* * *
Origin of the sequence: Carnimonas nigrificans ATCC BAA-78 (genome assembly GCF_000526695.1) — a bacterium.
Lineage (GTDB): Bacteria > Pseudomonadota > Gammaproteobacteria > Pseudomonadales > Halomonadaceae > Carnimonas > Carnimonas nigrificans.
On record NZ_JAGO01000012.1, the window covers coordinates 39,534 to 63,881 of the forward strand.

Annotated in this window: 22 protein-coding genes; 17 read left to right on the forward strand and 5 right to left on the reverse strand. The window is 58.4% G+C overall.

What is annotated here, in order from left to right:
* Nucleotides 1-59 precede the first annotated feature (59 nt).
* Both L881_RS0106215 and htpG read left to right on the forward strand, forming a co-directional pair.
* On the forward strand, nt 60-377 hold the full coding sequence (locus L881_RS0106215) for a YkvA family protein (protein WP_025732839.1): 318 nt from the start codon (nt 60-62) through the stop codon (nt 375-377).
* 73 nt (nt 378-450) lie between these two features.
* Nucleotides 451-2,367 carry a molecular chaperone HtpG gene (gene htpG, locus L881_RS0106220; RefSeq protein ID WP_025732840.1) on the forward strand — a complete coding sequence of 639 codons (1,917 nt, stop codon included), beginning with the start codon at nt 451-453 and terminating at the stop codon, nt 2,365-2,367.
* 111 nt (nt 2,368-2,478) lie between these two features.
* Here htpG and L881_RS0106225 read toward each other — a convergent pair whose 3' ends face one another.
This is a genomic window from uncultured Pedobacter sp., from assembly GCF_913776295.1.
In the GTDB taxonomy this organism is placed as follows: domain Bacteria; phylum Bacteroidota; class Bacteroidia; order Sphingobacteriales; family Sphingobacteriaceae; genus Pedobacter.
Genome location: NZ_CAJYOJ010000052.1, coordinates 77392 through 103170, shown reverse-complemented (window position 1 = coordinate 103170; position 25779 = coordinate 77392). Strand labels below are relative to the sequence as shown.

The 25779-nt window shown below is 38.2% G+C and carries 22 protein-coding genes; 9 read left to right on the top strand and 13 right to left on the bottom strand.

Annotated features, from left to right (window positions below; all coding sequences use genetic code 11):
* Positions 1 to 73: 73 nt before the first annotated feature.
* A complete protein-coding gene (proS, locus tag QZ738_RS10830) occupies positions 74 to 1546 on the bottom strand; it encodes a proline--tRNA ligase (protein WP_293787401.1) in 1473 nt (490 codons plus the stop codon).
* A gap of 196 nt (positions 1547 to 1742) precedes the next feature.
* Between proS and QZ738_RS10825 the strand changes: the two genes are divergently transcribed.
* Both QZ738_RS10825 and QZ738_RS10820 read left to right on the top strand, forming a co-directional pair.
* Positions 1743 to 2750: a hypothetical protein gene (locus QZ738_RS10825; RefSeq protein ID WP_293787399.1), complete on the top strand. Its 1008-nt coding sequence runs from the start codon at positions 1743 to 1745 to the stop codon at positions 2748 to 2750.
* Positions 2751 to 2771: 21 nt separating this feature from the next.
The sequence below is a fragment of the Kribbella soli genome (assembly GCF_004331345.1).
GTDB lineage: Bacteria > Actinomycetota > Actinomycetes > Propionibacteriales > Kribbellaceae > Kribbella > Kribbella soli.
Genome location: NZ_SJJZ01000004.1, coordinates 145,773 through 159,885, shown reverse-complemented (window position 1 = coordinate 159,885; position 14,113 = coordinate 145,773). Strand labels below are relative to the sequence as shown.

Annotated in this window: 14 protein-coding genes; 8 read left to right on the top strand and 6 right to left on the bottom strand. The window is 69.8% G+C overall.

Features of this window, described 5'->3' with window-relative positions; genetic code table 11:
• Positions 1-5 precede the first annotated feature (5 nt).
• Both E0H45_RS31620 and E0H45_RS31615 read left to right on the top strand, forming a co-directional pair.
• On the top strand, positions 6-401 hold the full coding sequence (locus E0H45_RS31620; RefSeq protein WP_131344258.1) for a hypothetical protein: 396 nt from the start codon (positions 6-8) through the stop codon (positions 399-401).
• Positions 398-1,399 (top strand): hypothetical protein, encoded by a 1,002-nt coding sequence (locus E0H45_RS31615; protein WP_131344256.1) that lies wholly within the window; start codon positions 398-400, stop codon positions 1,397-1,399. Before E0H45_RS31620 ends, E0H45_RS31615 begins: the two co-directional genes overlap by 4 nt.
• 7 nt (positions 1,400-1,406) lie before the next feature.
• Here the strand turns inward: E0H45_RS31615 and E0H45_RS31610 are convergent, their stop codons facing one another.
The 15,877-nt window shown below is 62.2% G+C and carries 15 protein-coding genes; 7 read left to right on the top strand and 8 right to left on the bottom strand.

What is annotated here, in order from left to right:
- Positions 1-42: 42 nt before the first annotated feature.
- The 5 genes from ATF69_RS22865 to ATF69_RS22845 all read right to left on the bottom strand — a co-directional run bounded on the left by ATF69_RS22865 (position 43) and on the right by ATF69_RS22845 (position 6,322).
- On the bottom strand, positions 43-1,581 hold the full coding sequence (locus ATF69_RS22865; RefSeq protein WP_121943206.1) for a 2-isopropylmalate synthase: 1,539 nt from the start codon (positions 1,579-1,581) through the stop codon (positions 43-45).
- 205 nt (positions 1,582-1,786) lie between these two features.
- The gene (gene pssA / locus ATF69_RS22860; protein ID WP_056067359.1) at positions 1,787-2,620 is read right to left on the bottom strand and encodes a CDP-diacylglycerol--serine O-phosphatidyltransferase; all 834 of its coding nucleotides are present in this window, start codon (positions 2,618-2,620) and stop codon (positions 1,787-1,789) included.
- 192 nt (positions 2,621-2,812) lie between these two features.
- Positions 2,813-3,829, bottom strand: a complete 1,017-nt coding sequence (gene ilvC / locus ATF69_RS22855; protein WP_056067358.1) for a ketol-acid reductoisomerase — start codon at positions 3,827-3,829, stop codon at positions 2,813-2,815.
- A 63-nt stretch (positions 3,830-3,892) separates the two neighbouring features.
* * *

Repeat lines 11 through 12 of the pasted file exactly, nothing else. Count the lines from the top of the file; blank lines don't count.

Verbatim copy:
* 111 nt (nt 2,368-2,478) lie between these two features.
* Here htpG and L881_RS0106225 read toward each other — a convergent pair whose 3' ends face one another.